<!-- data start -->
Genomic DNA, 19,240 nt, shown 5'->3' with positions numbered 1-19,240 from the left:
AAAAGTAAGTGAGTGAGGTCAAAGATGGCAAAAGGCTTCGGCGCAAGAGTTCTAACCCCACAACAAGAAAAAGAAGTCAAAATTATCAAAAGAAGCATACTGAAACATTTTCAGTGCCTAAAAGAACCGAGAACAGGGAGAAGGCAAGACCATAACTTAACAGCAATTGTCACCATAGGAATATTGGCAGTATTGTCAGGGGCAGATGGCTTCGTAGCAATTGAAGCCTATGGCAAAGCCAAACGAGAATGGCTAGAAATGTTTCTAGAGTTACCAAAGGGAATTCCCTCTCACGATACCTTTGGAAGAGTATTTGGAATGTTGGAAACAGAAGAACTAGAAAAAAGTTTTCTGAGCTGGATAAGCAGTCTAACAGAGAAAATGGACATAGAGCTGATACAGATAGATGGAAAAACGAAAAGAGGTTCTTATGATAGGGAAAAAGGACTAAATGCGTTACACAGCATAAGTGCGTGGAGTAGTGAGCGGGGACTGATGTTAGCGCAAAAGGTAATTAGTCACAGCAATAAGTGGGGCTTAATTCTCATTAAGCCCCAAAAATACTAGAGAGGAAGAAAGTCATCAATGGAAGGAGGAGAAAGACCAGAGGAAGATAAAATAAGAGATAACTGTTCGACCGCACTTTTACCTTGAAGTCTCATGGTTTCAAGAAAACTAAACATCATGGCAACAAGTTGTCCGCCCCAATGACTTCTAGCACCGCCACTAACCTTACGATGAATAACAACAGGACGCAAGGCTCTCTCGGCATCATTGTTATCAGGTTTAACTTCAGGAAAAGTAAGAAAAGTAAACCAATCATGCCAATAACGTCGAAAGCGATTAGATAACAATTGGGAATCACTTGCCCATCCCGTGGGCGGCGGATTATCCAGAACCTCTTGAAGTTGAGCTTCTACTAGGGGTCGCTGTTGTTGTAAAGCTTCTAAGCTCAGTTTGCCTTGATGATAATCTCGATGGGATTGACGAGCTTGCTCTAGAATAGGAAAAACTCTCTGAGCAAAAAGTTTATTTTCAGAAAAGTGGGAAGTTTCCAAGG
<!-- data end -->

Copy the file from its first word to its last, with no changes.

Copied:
Genomic DNA, 19,240 nt, shown 5'->3' with positions numbered 1-19,240 from the left:
AAAAGTAAGTGAGTGAGGTCAAAGATGGCAAAAGGCTTCGGCGCAAGAGTTCTAACCCCACAACAAGAAAAAGAAGTCAAAATTATCAAAAGAAGCATACTGAAACATTTTCAGTGCCTAAAAGAACCGAGAACAGGGAGAAGGCAAGACCATAACTTAACAGCAATTGTCACCATAGGAATATTGGCAGTATTGTCAGGGGCAGATGGCTTCGTAGCAATTGAAGCCTATGGCAAAGCCAAACGAGAATGGCTAGAAATGTTTCTAGAGTTACCAAAGGGAATTCCCTCTCACGATACCTTTGGAAGAGTATTTGGAATGTTGGAAACAGAAGAACTAGAAAAAAGTTTTCTGAGCTGGATAAGCAGTCTAACAGAGAAAATGGACATAGAGCTGATACAGATAGATGGAAAAACGAAAAGAGGTTCTTATGATAGGGAAAAAGGACTAAATGCGTTACACAGCATAAGTGCGTGGAGTAGTGAGCGGGGACTGATGTTAGCGCAAAAGGTAATTAGTCACAGCAATAAGTGGGGCTTAATTCTCATTAAGCCCCAAAAATACTAGAGAGGAAGAAAGTCATCAATGGAAGGAGGAGAAAGACCAGAGGAAGATAAAATAAGAGATAACTGTTCGACCGCACTTTTACCTTGAAGTCTCATGGTTTCAAGAAAACTAAACATCATGGCAACAAGTTGTCCGCCCCAATGACTTCTAGCACCGCCACTAACCTTACGATGAATAACAACAGGACGCAAGGCTCTCTCGGCATCATTGTTATCAGGTTTAACTTCAGGAAAAGTAAGAAAAGTAAACCAATCATGCCAATAACGTCGAAAGCGATTAGATAACAATTGGGAATCACTTGCCCATCCCGTGGGCGGCGGATTATCCAGAACCTCTTGAAGTTGAGCTTCTACTAGGGGTCGCTGTTGTTGTAAAGCTTCTAAGCTCAGTTTGCCTTGATGATAATCTCGATGGGATTGACGAGCTTGCTCTAGAATAGGAAAAACTCTCTGAGCAAAAAGTTTATTTTCAGAAAAGTGGGAAGTTTCCAAGG